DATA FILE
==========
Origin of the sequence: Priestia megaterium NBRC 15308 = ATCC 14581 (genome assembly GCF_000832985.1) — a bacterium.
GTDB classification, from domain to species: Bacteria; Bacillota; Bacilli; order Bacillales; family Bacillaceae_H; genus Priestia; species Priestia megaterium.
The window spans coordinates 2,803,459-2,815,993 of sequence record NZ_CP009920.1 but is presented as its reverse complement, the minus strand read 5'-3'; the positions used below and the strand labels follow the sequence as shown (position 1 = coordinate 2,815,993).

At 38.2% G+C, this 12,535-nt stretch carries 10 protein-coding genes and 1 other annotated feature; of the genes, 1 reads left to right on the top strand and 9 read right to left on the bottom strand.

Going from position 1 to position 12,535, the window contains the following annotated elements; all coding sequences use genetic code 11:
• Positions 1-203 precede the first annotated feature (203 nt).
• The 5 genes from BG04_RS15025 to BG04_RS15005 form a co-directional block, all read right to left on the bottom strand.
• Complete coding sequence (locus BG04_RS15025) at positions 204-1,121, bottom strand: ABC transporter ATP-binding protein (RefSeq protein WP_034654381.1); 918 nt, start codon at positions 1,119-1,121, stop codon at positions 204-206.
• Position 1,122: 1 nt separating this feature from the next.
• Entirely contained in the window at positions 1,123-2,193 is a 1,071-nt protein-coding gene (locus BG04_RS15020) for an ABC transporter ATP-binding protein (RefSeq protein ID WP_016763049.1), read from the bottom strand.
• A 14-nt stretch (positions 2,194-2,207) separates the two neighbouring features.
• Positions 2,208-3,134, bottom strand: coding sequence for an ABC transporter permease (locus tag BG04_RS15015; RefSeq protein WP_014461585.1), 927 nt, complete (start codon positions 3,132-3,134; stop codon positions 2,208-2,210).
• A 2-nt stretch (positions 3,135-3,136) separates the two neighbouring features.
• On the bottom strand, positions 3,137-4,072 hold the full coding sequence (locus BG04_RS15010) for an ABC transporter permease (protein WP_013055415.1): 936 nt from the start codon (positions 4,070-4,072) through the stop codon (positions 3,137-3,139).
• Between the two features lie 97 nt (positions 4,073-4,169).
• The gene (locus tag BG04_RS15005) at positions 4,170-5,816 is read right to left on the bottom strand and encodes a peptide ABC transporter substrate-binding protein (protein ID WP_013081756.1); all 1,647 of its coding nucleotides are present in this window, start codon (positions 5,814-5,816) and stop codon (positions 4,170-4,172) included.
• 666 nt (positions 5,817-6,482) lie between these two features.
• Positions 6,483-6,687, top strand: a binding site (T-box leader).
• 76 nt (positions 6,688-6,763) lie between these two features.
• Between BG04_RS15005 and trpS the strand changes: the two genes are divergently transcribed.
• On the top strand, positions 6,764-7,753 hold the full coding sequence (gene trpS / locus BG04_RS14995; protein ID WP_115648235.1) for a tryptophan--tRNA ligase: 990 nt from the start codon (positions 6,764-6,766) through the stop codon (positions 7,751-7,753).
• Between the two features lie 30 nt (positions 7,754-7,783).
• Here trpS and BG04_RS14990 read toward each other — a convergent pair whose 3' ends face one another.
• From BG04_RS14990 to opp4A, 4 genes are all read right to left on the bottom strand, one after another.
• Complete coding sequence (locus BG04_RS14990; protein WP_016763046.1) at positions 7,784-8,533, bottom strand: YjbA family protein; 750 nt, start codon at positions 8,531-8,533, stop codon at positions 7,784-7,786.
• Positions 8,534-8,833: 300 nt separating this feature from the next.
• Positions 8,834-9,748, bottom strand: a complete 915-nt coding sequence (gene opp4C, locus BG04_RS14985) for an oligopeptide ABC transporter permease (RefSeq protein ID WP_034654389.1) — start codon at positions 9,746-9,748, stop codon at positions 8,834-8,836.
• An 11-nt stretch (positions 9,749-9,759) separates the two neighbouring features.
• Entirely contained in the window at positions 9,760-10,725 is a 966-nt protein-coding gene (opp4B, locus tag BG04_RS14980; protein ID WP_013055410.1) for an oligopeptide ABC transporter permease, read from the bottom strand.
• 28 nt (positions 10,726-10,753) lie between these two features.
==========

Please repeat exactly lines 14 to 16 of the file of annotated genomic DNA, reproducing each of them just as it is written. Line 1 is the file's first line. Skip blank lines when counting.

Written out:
• On the bottom strand, positions 3,137-4,072 hold the full coding sequence (locus BG04_RS15010) for an ABC transporter permease (protein WP_013055415.1): 936 nt from the start codon (positions 4,070-4,072) through the stop codon (positions 3,137-3,139).
• Between the two features lie 97 nt (positions 4,073-4,169).
• The gene (locus tag BG04_RS15005) at positions 4,170-5,816 is read right to left on the bottom strand and encodes a peptide ABC transporter substrate-binding protein (protein ID WP_013081756.1); all 1,647 of its coding nucleotides are present in this window, start codon (positions 5,814-5,816) and stop codon (positions 4,170-4,172) included.